One of the articles linked to in this week's Linkathon at Phoenix Preacher is the following piece at The Atlantic called "The Last Temptation" which is about evangelicals and support for Trump.
Michael Gerson's article leads with a subheader that says that evangelicalism was once culturally confident but has become an anxious minority. It might depend on how minority gets defined since in colloquial popular terms of discourse people tend to think of minorities as anything but evangelical and that white evangelicals may be marginal in terms of professed beliefs but represent a kind of vestigial cultural old guard that won't relinquish its faltering grip on mainstream power.
Or at least in most other contexts in which journalists describe what's colloquially understood to be the religious right that's how they've written about the demographic. But then I can recall easily pieces at Mere Orthodoxy or by Alan Jacobs on the question of where today's Christian (i.e. evangelical) intellectuals are or have been as though these never existed (and maybe, arguably, they don't because as Alastair Roberts put it the Christian intellectuals of yore were largely in the mainline and not in what evangelicals themselves would consider an evangelical milieu). So there's this passage from Gerson that stood out.
What if Bryan and others of his generation had chosen to object to eugenics rather than evolution, to social Darwinism rather than Darwinism? The textbook at issue in the Scopes case, after all, was titled A Civic Biology, and it urged sterilization for the mentally impaired. “Epilepsy, and feeble-mindedness,” the text read, “are handicaps which it is not only unfair but criminal to hand down to posterity.” What if this had been the focus of Bryan’s objection? Mencken doubtless would still have mocked. But the moral and theological priorities of evangelical Christianity would have turned out differently. And evangelical fears would have been eventually justified by America’s shameful history of eugenics, and by the more rigorous application of the practice abroad. Instead, Bryan chose evolution—and in the end, the cause of human dignity was not served by the obscuring of human origins.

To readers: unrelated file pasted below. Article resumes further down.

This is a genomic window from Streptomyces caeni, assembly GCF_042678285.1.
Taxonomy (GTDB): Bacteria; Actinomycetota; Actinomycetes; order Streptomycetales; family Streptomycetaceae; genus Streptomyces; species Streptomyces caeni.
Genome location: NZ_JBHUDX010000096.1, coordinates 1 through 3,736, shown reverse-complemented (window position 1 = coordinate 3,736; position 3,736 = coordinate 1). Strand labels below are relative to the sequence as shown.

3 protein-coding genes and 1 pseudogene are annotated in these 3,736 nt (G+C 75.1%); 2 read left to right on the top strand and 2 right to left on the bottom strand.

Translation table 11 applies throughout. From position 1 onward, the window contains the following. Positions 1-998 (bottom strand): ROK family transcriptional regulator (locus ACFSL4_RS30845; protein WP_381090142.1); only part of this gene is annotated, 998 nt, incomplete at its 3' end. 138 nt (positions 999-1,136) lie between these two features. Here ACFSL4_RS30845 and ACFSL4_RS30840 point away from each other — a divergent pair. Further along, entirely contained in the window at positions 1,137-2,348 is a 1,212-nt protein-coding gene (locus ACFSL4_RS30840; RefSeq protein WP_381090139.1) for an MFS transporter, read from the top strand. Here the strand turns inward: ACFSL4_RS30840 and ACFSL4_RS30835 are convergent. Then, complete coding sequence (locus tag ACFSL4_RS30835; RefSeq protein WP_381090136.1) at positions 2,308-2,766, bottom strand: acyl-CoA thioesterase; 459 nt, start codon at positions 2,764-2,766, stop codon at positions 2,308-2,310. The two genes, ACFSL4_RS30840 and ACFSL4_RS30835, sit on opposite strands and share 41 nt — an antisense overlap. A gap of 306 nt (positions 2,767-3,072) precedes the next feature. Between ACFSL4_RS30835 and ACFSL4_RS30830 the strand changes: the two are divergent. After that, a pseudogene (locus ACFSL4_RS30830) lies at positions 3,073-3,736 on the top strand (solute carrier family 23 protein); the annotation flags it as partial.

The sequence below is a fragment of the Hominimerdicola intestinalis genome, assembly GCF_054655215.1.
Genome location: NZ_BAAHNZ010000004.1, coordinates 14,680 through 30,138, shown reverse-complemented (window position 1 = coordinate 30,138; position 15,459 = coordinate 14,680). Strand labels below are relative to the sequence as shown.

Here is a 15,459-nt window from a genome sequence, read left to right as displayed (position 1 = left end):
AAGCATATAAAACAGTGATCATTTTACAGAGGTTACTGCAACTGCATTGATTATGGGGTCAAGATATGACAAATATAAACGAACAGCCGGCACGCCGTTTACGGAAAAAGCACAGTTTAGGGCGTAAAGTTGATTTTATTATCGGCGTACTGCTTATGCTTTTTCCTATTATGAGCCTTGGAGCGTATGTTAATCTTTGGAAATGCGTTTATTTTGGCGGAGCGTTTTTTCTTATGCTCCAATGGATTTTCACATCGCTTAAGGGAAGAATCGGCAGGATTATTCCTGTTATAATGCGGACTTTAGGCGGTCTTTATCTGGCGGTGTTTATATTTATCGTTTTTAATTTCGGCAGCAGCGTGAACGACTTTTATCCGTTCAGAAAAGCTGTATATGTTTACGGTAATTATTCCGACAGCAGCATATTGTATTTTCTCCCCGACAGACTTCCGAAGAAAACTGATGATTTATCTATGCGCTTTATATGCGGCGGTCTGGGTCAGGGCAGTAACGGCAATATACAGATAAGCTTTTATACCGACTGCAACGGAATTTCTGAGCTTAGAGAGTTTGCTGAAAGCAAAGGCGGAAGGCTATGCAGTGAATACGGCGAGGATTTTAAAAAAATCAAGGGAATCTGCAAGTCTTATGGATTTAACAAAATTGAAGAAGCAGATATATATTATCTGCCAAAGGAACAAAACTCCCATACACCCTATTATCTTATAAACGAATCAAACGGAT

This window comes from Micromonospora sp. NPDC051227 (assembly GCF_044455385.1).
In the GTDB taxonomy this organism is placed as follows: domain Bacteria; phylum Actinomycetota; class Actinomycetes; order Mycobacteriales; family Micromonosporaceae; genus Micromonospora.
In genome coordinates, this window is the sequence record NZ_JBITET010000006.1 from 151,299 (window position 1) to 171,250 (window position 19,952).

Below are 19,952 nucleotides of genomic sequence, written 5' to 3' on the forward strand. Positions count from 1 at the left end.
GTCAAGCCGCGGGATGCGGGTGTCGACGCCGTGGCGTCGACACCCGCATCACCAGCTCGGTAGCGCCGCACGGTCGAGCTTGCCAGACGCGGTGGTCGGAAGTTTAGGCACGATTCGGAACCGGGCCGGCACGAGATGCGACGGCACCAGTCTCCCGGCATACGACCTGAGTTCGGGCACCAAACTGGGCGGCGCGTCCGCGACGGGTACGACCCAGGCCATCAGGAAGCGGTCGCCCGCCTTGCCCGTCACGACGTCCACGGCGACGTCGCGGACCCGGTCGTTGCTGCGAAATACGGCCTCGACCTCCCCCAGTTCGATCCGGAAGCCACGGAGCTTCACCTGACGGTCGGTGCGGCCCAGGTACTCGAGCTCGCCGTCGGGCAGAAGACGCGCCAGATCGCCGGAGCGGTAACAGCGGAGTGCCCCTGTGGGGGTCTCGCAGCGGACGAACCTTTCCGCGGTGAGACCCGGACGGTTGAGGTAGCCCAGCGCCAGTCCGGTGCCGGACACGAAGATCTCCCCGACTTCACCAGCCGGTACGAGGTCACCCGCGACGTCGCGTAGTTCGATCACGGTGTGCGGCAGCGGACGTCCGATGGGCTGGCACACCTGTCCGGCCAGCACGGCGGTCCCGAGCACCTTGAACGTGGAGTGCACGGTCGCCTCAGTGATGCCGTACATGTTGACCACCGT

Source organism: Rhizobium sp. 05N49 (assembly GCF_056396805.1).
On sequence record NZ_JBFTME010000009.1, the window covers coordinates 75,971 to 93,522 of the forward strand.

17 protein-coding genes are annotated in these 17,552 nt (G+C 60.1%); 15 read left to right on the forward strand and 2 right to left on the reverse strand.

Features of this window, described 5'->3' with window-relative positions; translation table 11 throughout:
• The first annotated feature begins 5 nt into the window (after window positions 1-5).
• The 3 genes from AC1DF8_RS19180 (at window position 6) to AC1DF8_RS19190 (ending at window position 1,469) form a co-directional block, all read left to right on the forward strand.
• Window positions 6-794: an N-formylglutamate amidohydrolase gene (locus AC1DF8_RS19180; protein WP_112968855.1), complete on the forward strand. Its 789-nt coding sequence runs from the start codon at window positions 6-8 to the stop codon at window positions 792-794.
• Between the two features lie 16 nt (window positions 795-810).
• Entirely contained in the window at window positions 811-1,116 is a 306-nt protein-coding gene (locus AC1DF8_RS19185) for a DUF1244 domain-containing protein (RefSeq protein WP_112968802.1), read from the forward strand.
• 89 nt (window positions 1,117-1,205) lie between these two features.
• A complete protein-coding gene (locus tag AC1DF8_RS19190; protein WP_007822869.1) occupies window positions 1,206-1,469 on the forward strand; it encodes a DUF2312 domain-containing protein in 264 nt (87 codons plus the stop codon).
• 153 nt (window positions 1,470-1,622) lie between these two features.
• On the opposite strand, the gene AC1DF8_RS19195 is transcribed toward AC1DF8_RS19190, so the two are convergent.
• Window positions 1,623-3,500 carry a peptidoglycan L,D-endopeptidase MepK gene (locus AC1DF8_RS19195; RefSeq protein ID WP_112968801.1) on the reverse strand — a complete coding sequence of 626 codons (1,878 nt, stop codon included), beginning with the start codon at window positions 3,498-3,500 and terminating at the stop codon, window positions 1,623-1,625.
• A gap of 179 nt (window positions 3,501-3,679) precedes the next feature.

Irony alert. Bryan didn't necessarily use the technical term eugenics but he was objecting to it. He didn't end up delivering the closing statement he'd prepared because of how the trial played out. But the "what if" in the Gerson piece about why Bryan didn't mention eugenics as evil was something Malcolm Harris mentioned back in 2016.
Malcolm Harris' article mentioned that Bryan did find eugenics morally objectionable.
When one revisits the primary material, however, the mainstream liberal narrative is far too simple. Jennings Bryan railed against evolution, true, but not just evolution as we understand the theory today. His never-delivered closing statement indicted the “dogma of darkness and death” as a danger to the country’s moral fabric. It sounds far out, but at the time evolution came with a social agenda that its proponents taught as fact. Jennings Bryan didn’t use its name; today, we call it eugenics.